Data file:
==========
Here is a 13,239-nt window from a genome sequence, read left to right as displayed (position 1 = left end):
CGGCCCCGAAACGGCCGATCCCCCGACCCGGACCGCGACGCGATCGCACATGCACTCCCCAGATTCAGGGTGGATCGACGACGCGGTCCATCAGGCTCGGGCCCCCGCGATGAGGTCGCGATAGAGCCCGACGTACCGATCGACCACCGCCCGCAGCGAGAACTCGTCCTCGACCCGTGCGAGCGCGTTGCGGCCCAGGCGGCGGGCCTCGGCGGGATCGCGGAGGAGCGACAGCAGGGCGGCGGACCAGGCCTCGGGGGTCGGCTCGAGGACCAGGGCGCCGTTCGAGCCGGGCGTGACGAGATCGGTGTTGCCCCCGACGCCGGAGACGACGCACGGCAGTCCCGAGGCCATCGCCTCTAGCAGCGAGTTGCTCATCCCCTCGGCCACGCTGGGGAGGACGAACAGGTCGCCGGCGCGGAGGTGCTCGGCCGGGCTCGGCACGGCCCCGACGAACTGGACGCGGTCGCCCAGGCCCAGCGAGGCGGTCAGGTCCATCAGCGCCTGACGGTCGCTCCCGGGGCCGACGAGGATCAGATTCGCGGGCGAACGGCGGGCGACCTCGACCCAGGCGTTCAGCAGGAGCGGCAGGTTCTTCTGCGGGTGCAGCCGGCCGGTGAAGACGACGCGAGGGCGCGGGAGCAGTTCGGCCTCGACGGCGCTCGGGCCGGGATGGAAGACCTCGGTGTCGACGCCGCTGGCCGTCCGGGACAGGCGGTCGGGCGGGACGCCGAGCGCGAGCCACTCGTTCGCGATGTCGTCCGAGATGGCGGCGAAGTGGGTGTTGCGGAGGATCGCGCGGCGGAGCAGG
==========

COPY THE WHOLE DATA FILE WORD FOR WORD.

Here is a 13,239-nt window from a genome sequence, read left to right as displayed (position 1 = left end):
CGGCCCCGAAACGGCCGATCCCCCGACCCGGACCGCGACGCGATCGCACATGCACTCCCCAGATTCAGGGTGGATCGACGACGCGGTCCATCAGGCTCGGGCCCCCGCGATGAGGTCGCGATAGAGCCCGACGTACCGATCGACCACCGCCCGCAGCGAGAACTCGTCCTCGACCCGTGCGAGCGCGTTGCGGCCCAGGCGGCGGGCCTCGGCGGGATCGCGGAGGAGCGACAGCAGGGCGGCGGACCAGGCCTCGGGGGTCGGCTCGAGGACCAGGGCGCCGTTCGAGCCGGGCGTGACGAGATCGGTGTTGCCCCCGACGCCGGAGACGACGCACGGCAGTCCCGAGGCCATCGCCTCTAGCAGCGAGTTGCTCATCCCCTCGGCCACGCTGGGGAGGACGAACAGGTCGCCGGCGCGGAGGTGCTCGGCCGGGCTCGGCACGGCCCCGACGAACTGGACGCGGTCGCCCAGGCCCAGCGAGGCGGTCAGGTCCATCAGCGCCTGACGGTCGCTCCCGGGGCCGACGAGGATCAGATTCGCGGGCGAACGGCGGGCGACCTCGACCCAGGCGTTCAGCAGGAGCGGCAGGTTCTTCTGCGGGTGCAGCCGGCCGGTGAAGACGACGCGAGGGCGCGGGAGCAGTTCGGCCTCGACGGCGCTCGGGCCGGGATGGAAGACCTCGGTGTCGACGCCGCTGGCCGTCCGGGACAGGCGGTCGGGCGGGACGCCGAGCGCGAGCCACTCGTTCGCGATGTCGTCCGAGATGGCGGCGAAGTGGGTGTTGCGGAGGATCGCGCGGCGGAGCAGG